i'd rather tell you how i feel . . .

More Invitation Wording Choices

In a prior post, I talked about invitation wording that was composed by a couple.  Now let’s talk about more traditional invitation wording. One of the key things to remember is that although it’s a wedding, it’s also a HUGE party that is being thrown or hosted by one or more people. Those people are […]

In a prior post, I talked about invitation wording that was composed by a couple.  Now let’s talk about more traditional invitation wording.

One of the key things to remember is that although it’s a wedding, it’s also a HUGE party that is being thrown or hosted by one or more people. Those people are the hosts, (read paying for the party), and are the first names on the invitation.  For example:

Brides Parents Hosting:  Mr. and Mrs. Raspberry Lemonade request the pleasure of your company at the marriage of their daughter Strawberry Fields to Joseph Almond Milk son of Mr. and Mrs. Oat Bran Milk…..

Both Sets of Parents Hosting: Mr. and Mrs. Raspberry Lemonade and Mr. and Mrs. Oat Bran Milk invite you to share their joy as their children Strawberry Fields and Joseph Almond are united in marriage….    

The Couple are Hosting: Ms. (or Miss) Strawberry Fields Lemonade and Mr. Joseph Almond Milk invite you to share their joy….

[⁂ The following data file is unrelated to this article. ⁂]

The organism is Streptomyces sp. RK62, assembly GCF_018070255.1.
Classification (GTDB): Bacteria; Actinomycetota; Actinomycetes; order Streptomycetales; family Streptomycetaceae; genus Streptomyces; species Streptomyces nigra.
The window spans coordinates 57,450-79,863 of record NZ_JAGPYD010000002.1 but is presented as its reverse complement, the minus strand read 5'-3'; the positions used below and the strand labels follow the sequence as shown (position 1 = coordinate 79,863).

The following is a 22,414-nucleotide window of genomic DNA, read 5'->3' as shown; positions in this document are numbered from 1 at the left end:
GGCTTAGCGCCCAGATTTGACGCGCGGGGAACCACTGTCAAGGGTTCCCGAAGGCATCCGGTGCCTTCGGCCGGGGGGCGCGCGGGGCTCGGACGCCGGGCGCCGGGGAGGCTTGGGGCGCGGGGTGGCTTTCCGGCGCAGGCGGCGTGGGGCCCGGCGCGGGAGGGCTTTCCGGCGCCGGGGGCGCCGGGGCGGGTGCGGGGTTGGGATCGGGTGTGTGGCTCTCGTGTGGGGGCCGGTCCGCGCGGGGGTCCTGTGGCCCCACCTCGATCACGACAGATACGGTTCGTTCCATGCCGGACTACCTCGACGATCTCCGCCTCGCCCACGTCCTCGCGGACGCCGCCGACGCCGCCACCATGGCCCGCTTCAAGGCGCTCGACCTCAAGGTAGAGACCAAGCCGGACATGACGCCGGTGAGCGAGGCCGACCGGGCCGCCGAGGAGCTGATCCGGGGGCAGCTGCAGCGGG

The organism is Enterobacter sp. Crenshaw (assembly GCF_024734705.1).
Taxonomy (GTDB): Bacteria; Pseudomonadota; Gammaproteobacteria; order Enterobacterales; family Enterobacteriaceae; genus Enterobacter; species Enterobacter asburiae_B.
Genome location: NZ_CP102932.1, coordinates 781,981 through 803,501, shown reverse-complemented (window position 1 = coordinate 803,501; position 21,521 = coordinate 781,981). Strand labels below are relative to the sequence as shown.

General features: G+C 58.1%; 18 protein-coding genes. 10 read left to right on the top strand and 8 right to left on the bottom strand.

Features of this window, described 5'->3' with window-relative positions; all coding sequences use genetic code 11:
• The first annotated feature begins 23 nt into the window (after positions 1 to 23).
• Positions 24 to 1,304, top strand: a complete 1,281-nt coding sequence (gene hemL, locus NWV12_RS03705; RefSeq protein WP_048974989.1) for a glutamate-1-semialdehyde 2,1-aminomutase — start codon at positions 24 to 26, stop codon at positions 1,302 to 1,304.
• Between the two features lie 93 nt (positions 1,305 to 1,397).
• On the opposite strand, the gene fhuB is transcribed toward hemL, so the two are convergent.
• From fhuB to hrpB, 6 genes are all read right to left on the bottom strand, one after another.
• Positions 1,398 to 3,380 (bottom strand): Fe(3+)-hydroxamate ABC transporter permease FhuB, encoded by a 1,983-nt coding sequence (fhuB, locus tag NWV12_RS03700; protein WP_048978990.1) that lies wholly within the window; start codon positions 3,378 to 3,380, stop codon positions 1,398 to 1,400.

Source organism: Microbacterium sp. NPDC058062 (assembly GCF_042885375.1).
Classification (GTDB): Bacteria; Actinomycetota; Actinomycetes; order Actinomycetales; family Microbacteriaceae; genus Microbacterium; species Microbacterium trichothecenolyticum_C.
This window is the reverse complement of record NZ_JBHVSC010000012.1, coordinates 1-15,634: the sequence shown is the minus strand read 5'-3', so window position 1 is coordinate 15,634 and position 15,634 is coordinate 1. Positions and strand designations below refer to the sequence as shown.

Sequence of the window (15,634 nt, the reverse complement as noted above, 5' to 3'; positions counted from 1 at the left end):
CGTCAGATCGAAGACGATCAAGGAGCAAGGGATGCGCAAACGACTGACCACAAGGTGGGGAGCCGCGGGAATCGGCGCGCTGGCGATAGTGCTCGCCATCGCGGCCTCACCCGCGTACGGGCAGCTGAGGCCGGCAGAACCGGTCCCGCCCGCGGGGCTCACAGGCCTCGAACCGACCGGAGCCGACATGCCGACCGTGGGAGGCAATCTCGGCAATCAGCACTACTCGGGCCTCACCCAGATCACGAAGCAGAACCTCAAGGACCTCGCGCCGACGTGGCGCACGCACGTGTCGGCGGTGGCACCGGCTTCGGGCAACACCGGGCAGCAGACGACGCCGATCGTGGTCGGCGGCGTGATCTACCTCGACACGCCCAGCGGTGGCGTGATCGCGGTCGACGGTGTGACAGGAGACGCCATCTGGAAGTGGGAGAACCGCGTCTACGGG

I will admit that not many of my female clients, that are paying for their own wedding, use Miss as their title.  These days, formal invitation wording is a lot more relaxed so it’s OK to use their full names.

Bride and Groom Hosting with Both Families: Ms. Strawberry Fields Lemonade and Mr. Joseph Almond Milk, along with their parents, Mr. and Mrs. Raspberry Lemonade and Mr. and Mrs. Oat Bran Milk invite you to celebrate their marriage…

As a reminder “requests the honor of your presence” should be used for ceremonies taking place in a house of worship (church, synagogue, etc.) while “request the pleasure of your company”, or anything similar, is used for any other location.

There are a variety of different scenarios that will change the wording of an invitation (think divorced or deceased parents), that aren’t included in this post.  However, you can rest assured that any good stationer, like me, will be familiar with what to say for these special circumstances.

A last bit of advice, please, please, please, review invitation wording with any involved parents to ensure they are happy with the final version.  We all want to avoid that last-minute phone call that’s sure to occur if they aren’t happy with where they are listed, with the wording overall or, the placement of their names.

Remember, it’s your wedding, but it’s also a big day for both families, so be respectful of their feelings.

All the best,

Lynne

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